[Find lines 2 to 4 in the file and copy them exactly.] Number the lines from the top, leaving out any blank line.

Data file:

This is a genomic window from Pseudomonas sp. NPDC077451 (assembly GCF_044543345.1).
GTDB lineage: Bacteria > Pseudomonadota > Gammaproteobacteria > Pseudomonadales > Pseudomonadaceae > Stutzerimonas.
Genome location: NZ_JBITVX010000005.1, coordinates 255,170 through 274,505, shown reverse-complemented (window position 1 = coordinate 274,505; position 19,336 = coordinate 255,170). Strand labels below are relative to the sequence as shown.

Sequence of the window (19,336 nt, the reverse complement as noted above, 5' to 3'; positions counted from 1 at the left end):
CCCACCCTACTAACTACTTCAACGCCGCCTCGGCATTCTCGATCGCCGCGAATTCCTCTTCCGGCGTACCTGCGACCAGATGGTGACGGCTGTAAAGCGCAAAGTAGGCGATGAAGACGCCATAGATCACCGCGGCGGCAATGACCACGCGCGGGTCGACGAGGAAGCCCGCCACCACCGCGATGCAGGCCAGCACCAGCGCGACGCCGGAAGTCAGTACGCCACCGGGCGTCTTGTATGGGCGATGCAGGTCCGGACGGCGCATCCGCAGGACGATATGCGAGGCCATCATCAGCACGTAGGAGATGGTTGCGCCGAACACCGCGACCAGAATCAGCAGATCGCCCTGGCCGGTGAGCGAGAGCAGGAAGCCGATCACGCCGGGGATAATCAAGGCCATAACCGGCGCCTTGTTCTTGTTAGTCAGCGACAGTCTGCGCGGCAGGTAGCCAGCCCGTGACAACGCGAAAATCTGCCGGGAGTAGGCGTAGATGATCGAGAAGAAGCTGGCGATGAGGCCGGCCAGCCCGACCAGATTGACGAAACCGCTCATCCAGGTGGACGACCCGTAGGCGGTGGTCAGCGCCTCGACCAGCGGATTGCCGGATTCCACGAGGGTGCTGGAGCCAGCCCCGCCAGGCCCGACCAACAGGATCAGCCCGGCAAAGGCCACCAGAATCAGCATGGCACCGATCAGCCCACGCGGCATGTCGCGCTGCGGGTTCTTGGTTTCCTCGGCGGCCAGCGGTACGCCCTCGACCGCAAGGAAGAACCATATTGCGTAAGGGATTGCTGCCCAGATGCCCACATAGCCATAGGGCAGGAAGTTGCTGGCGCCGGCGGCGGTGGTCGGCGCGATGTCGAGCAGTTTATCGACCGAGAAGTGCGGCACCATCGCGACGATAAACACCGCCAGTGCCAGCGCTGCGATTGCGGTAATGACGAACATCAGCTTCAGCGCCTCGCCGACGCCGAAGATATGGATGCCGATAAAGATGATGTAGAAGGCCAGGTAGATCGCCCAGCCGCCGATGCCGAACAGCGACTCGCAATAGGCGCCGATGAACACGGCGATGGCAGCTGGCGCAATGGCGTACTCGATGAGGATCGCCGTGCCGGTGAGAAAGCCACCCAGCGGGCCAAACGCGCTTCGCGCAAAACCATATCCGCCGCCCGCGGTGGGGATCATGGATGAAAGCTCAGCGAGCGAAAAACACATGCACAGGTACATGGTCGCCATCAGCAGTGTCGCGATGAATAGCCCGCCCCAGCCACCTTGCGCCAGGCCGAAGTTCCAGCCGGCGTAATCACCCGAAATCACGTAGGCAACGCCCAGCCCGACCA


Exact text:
GTDB lineage: Bacteria > Pseudomonadota > Gammaproteobacteria > Pseudomonadales > Pseudomonadaceae > Stutzerimonas.
Genome location: NZ_JBITVX010000005.1, coordinates 255,170 through 274,505, shown reverse-complemented (window position 1 = coordinate 274,505; position 19,336 = coordinate 255,170). Strand labels below are relative to the sequence as shown.

Sequence of the window (19,336 nt, the reverse complement as noted above, 5' to 3'; positions counted from 1 at the left end):